Can Apple really sue Google or Microsoft for using its patented sliding on/off switch?

Can Apple really sue Google or Microsoft for using its patented sliding on/off switch?

Summary: Yes, but Apple probably won't. Here's why.


A violation of Apple's slide to open patent!?

A violation of Apple's slide to open patent!?

In last week's episode of “Can you top this dumb patent?” we discovered that Apple had patented the design element of sliding to unlock a device. Gosh, and I recall my grandpa's front gate having a slide-to-unlock device in the 60s! Boy those Apple guys had to get up early in the morning to invent that one

Sarcasm aside, does” every Android device now infringe this Apple patent?” Or, for that matter, every Windows 8 device? Well, yes, they probably do. But does that mean that Apple is really going to be using this patent to sue everyone and anyone who uses the slide metaphor in their design? I asked some prominent intellectual property (IP) lawyers about it and this is what they said.

Thomas Carey, a partner at Sunstein, a major intellectual property (IP) law firm and chair of its Business Department, said that, “In this particular case, it appears that there is prior art that may render the patent invalid.” Carey points out that this video of the Neonode N1m device at the 4 minute mark appears to pre-date Apple's devices.

“However,” Carey continued, “The Apple patent claims refer to a touch screen, which is not what the device in the video contains. Nonetheless, applying the same technique to a touch screen would seem obvious. Hence, invalidity.  (The priority date on the patent is 12/23/2005, which comes after the date of the Neonode N1m.)”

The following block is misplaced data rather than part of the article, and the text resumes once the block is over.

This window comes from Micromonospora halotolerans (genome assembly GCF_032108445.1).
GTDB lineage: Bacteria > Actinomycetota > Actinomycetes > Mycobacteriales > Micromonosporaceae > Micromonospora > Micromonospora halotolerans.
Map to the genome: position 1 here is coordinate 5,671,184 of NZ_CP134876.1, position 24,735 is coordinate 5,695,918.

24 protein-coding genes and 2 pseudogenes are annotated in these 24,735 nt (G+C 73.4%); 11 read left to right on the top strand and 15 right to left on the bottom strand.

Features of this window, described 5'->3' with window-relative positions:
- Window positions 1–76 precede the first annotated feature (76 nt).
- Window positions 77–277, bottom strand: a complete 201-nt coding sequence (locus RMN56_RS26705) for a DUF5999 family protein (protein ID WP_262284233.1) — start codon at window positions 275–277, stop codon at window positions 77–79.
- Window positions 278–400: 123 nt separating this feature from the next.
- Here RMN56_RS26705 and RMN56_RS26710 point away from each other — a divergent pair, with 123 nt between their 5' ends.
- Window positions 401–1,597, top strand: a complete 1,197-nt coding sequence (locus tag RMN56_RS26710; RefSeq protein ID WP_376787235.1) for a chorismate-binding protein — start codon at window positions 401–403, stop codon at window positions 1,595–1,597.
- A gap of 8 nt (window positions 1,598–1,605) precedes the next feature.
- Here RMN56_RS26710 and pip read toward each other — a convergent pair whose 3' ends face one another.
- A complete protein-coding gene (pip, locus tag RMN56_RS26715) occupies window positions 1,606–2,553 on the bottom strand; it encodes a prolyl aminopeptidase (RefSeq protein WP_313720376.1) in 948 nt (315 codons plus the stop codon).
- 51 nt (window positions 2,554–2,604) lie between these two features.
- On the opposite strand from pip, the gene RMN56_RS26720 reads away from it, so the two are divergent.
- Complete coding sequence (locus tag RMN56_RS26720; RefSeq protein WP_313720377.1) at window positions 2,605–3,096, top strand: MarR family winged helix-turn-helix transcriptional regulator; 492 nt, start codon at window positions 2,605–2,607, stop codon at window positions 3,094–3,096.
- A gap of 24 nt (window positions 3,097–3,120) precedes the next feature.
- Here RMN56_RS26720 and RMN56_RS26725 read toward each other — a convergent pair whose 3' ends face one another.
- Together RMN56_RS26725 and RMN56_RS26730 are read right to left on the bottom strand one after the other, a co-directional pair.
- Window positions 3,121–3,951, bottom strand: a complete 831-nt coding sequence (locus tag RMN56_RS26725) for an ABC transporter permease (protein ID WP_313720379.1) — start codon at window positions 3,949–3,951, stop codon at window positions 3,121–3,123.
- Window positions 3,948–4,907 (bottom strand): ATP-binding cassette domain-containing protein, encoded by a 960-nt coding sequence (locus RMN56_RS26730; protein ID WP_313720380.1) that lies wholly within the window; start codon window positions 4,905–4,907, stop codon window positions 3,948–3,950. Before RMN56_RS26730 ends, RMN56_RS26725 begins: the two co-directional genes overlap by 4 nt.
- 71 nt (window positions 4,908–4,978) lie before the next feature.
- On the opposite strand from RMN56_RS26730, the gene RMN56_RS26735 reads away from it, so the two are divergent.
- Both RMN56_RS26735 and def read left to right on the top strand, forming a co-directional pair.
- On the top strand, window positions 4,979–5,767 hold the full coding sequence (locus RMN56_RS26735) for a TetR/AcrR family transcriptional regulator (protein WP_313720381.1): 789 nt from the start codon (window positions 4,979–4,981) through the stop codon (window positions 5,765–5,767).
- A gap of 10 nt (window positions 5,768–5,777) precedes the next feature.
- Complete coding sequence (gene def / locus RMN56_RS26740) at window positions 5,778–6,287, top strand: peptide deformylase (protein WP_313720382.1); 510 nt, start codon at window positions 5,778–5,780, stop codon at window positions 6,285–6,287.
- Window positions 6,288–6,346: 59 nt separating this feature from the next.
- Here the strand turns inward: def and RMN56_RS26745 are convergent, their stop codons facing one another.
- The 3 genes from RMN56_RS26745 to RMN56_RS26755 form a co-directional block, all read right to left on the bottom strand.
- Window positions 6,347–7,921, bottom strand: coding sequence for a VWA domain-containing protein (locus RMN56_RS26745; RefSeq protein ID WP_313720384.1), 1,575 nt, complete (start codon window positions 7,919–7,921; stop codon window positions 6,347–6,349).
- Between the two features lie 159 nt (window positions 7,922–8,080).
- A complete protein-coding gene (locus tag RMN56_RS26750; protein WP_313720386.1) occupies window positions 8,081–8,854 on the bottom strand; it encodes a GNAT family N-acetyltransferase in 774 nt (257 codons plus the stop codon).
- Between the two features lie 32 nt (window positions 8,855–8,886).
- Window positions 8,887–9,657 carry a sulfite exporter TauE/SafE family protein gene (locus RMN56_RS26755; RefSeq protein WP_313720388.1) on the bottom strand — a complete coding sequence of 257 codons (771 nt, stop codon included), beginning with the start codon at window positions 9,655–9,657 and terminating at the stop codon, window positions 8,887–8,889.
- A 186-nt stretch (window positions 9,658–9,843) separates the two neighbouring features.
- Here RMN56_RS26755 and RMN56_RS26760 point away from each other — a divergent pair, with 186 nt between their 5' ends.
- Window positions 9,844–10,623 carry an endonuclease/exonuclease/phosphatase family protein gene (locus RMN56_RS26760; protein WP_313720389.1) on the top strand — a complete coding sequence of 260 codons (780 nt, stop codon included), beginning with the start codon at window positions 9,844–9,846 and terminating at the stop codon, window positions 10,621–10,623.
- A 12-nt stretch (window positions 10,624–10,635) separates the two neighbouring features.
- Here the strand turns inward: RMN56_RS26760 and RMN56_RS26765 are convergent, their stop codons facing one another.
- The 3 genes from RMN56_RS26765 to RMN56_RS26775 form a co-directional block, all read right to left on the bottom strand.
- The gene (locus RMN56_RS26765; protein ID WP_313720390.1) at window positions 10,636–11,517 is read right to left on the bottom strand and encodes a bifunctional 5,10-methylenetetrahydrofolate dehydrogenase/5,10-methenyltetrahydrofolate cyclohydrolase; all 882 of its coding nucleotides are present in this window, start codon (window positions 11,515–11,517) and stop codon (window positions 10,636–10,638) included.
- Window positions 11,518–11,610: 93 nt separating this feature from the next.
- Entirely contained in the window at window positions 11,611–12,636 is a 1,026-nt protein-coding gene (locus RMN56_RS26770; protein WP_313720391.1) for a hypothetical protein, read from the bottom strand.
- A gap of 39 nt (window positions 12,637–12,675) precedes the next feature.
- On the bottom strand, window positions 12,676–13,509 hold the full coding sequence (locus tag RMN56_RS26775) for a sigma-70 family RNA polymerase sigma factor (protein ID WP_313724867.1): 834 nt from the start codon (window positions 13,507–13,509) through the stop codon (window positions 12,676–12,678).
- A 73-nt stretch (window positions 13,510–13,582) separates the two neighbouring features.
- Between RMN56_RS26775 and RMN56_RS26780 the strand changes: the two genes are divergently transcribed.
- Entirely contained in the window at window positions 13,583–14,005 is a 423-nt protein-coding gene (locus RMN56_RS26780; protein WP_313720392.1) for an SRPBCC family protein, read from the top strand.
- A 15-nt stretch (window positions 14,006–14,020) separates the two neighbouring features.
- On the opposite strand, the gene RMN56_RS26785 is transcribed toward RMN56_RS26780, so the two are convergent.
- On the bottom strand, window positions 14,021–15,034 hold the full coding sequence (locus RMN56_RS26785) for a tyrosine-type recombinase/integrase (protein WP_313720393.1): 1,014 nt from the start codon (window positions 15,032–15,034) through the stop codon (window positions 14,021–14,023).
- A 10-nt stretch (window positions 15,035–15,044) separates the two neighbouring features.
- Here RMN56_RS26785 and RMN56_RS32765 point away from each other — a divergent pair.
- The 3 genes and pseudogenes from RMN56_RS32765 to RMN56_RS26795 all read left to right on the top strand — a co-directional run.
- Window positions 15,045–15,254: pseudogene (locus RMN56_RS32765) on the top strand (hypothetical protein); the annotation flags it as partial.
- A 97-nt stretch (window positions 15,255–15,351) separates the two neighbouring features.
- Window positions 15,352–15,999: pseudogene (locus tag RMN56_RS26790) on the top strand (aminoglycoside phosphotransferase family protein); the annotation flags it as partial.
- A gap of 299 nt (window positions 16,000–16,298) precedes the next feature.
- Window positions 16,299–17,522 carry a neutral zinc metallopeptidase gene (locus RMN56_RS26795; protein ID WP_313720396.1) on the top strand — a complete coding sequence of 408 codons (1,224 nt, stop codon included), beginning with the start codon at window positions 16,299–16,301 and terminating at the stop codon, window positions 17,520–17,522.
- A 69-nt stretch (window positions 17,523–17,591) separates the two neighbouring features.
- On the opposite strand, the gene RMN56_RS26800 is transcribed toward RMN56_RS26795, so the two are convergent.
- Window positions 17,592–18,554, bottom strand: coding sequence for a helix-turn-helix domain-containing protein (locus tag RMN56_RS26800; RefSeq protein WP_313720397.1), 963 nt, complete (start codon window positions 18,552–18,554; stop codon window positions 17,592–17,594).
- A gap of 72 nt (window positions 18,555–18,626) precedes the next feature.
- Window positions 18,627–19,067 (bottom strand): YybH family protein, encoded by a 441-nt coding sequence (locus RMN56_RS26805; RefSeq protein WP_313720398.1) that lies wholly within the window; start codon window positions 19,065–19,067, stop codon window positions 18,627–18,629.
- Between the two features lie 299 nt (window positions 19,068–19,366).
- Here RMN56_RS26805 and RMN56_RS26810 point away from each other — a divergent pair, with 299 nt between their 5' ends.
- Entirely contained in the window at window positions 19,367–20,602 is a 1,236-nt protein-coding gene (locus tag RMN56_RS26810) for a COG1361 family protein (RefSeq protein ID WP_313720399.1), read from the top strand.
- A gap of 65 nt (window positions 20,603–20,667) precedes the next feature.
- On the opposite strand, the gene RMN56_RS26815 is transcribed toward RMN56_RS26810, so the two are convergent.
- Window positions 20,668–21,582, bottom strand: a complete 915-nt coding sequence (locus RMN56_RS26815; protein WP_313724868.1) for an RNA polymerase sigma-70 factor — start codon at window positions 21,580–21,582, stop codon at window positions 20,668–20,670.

If Apple were to sue someone with this patent, Carey suspects Microsoft, rather than Google and its Android partners, might be targeted. After all, “Apple has had its innovations ripped off by Microsoft for years, so you would surely expect them to start seeking patent protection for their innovations.”

Even so, Daniel Ravicher, an attorney and executive director of the Public Patent Foundation, doesn't see Apple suing anyone with this particular patent. “Getting a silly patent takes a few thousand dollars and can stealthily contribute to quantity metrics. Deciding to assert a silly patent in litigation takes a few million dollars and can't hide from quality requirements. I doubt they'd ever assert this patent.”

So, the consensus seems to be that this particular patent won't be seen used in anger inside a courtroom any time soon. Other dumb patents, that's another matter. With patents likes these, the mobile patent wars look certain to go on for years—decades—more. Now, just so long as no lawyer comes to my grandpa's old door I guess I can put up with it.

Related Stories:

Every Android device now infringes Apple patent: Slide to unlock

Windows 8 sure looks like it violates Apple's new 'Slide to unlock' patent

Could Lodsys turn its sights on Microsoft Windows 8 developers?

Samsung chief: Galaxy Nexus 'designed to bypass Apple patents'

Apple gets Samsung Galaxy Tab banned in E.U. with moronic ruling

Topics: Microsoft, Apple, Google, Legal

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  • RE: Can Apple really sue Google or Microsoft for using its patented sliding on/off switch?

    iOS5 infringes on Microsoft's patent from early 2010 of taking a photo from the iOS device while phone is locked. This was first shown/patented and still is available on Windows Phone. Microsoft has stock pile of patents they can throw at Apple which are most prob infringing. Doubted if Microsoft and Apple will ever sue each other as they have a patent cross licensing deal anyways.
    • RE: Can Apple really sue Google or Microsoft for using its patented sliding on/off switch?

      that patent sounds even more stupid than this one...

      its not about the title of the patent, but the content... about the actual method they describe, which can often be very different than the way the title sounds.
      • A better question, is why the US Patent Office is so dumb

        That allows so many silly patents.

        Who are the people that approve these?

        That's the problem that needs to be addressed.